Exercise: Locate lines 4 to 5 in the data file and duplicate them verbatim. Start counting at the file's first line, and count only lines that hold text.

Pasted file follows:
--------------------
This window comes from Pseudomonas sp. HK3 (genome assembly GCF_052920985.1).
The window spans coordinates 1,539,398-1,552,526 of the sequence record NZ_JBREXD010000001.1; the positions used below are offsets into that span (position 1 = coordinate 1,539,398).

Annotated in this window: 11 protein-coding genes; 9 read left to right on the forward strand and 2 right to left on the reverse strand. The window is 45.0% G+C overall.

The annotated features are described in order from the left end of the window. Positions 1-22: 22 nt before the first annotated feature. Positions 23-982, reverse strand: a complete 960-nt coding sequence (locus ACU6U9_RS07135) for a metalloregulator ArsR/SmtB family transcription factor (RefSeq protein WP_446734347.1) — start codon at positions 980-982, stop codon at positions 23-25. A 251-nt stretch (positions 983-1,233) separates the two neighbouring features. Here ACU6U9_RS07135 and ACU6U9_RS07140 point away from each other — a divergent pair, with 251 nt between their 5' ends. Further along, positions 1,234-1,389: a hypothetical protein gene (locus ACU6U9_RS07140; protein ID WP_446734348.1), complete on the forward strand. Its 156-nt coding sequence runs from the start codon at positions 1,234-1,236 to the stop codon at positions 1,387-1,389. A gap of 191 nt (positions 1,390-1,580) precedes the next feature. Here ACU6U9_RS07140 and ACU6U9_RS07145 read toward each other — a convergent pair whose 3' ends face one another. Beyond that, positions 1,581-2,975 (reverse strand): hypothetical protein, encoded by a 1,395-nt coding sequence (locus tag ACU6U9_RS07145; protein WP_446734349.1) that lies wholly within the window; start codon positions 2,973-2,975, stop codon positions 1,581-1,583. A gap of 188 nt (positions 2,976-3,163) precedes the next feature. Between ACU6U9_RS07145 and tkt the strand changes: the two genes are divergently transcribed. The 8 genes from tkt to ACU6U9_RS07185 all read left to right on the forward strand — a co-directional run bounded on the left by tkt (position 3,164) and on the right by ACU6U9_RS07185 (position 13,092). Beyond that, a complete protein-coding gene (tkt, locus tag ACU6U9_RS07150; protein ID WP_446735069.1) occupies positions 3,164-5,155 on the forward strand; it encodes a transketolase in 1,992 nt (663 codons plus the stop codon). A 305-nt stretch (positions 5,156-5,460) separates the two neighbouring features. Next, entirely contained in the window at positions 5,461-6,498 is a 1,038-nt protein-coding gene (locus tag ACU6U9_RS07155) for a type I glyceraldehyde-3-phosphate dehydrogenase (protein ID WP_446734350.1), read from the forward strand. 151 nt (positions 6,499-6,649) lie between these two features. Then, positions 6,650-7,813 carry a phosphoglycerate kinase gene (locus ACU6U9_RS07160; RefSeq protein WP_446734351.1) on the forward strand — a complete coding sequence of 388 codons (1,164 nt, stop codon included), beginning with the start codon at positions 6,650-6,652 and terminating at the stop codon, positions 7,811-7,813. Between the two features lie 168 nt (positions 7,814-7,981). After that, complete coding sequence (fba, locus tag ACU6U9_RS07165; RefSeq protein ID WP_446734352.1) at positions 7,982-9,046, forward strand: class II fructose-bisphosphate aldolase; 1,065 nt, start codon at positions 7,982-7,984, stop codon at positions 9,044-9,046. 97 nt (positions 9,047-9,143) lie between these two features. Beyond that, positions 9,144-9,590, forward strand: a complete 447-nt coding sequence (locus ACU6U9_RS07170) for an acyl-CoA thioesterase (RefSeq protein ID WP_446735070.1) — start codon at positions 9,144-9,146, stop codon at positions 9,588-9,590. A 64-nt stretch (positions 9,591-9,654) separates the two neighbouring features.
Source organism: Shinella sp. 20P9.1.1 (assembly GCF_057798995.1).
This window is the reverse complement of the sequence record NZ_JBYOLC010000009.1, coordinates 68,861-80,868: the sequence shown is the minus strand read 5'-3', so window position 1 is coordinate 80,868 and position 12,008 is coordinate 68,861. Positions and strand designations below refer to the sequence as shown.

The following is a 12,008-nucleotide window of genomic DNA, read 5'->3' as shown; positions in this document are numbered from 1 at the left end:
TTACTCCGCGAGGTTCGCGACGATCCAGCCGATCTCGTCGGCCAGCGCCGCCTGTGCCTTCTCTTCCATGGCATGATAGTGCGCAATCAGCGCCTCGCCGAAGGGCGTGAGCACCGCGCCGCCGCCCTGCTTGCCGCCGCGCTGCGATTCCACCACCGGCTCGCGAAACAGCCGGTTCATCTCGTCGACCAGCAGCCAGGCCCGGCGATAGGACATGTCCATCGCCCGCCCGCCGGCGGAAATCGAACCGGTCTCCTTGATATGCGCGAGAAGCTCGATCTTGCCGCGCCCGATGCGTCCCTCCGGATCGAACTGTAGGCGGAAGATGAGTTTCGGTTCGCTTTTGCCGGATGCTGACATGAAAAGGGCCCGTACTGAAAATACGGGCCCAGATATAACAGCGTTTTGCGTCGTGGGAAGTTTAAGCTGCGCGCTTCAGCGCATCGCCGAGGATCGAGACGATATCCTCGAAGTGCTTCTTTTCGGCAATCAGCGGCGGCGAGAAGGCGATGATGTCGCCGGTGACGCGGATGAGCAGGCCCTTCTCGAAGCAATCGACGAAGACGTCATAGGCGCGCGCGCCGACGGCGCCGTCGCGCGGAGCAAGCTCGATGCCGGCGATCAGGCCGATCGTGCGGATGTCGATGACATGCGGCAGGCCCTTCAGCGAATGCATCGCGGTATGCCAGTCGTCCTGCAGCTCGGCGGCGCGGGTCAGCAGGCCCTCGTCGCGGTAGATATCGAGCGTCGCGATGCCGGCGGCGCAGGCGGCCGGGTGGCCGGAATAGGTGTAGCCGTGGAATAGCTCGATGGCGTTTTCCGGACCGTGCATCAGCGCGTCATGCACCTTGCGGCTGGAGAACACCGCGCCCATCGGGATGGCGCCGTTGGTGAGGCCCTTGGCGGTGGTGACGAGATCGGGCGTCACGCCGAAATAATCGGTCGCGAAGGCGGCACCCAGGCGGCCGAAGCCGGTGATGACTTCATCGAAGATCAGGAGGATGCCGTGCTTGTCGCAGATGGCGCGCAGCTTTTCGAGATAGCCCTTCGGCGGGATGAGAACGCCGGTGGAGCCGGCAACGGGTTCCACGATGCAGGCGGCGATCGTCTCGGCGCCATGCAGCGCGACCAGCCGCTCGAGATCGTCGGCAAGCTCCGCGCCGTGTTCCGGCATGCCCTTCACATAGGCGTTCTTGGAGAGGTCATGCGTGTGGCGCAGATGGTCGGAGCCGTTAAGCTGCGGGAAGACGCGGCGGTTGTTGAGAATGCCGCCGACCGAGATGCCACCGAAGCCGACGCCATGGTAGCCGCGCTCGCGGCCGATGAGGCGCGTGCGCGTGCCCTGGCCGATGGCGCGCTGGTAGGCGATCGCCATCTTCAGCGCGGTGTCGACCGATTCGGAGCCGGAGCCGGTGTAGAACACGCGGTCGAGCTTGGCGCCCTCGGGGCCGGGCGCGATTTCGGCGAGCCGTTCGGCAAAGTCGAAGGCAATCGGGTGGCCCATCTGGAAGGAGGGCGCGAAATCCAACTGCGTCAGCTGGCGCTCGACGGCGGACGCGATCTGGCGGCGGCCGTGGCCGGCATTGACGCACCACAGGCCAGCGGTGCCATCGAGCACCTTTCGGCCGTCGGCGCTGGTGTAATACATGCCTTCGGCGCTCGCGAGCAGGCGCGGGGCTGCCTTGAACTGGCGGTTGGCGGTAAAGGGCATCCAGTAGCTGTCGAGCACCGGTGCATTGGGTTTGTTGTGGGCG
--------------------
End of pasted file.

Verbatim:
The annotated features are described in order from the left end of the window. Positions 1-22: 22 nt before the first annotated feature. Positions 23-982, reverse strand: a complete 960-nt coding sequence (locus ACU6U9_RS07135) for a metalloregulator ArsR/SmtB family transcription factor (RefSeq protein WP_446734347.1) — start codon at positions 980-982, stop codon at positions 23-25. A 251-nt stretch (positions 983-1,233) separates the two neighbouring features. Here ACU6U9_RS07135 and ACU6U9_RS07140 point away from each other — a divergent pair, with 251 nt between their 5' ends. Further along, positions 1,234-1,389: a hypothetical protein gene (locus ACU6U9_RS07140; protein ID WP_446734348.1), complete on the forward strand. Its 156-nt coding sequence runs from the start codon at positions 1,234-1,236 to the stop codon at positions 1,387-1,389. A gap of 191 nt (positions 1,390-1,580) precedes the next feature. Here ACU6U9_RS07140 and ACU6U9_RS07145 read toward each other — a convergent pair whose 3' ends face one another. Beyond that, positions 1,581-2,975 (reverse strand): hypothetical protein, encoded by a 1,395-nt coding sequence (locus tag ACU6U9_RS07145; protein WP_446734349.1) that lies wholly within the window; start codon positions 2,973-2,975, stop codon positions 1,581-1,583. A gap of 188 nt (positions 2,976-3,163) precedes the next feature. Between ACU6U9_RS07145 and tkt the strand changes: the two genes are divergently transcribed. The 8 genes from tkt to ACU6U9_RS07185 all read left to right on the forward strand — a co-directional run bounded on the left by tkt (position 3,164) and on the right by ACU6U9_RS07185 (position 13,092). Beyond that, a complete protein-coding gene (tkt, locus tag ACU6U9_RS07150; protein ID WP_446735069.1) occupies positions 3,164-5,155 on the forward strand; it encodes a transketolase in 1,992 nt (663 codons plus the stop codon). A 305-nt stretch (positions 5,156-5,460) separates the two neighbouring features. Next, entirely contained in the window at positions 5,461-6,498 is a 1,038-nt protein-coding gene (locus tag ACU6U9_RS07155) for a type I glyceraldehyde-3-phosphate dehydrogenase (protein ID WP_446734350.1), read from the forward strand. 151 nt (positions 6,499-6,649) lie between these two features. Then, positions 6,650-7,813 carry a phosphoglycerate kinase gene (locus ACU6U9_RS07160; RefSeq protein WP_446734351.1) on the forward strand — a complete coding sequence of 388 codons (1,164 nt, stop codon included), beginning with the start codon at positions 6,650-6,652 and terminating at the stop codon, positions 7,811-7,813. Between the two features lie 168 nt (positions 7,814-7,981). After that, complete coding sequence (fba, locus tag ACU6U9_RS07165; RefSeq protein ID WP_446734352.1) at positions 7,982-9,046, forward strand: class II fructose-bisphosphate aldolase; 1,065 nt, start codon at positions 7,982-7,984, stop codon at positions 9,044-9,046. 97 nt (positions 9,047-9,143) lie between these two features. Beyond that, positions 9,144-9,590, forward strand: a complete 447-nt coding sequence (locus ACU6U9_RS07170) for an acyl-CoA thioesterase (RefSeq protein ID WP_446735070.1) — start codon at positions 9,144-9,146, stop codon at positions 9,588-9,590. A 64-nt stretch (positions 9,591-9,654) separates the two neighbouring features.
Source organism: Shinella sp. 20P9.1.1 (assembly GCF_057798995.1).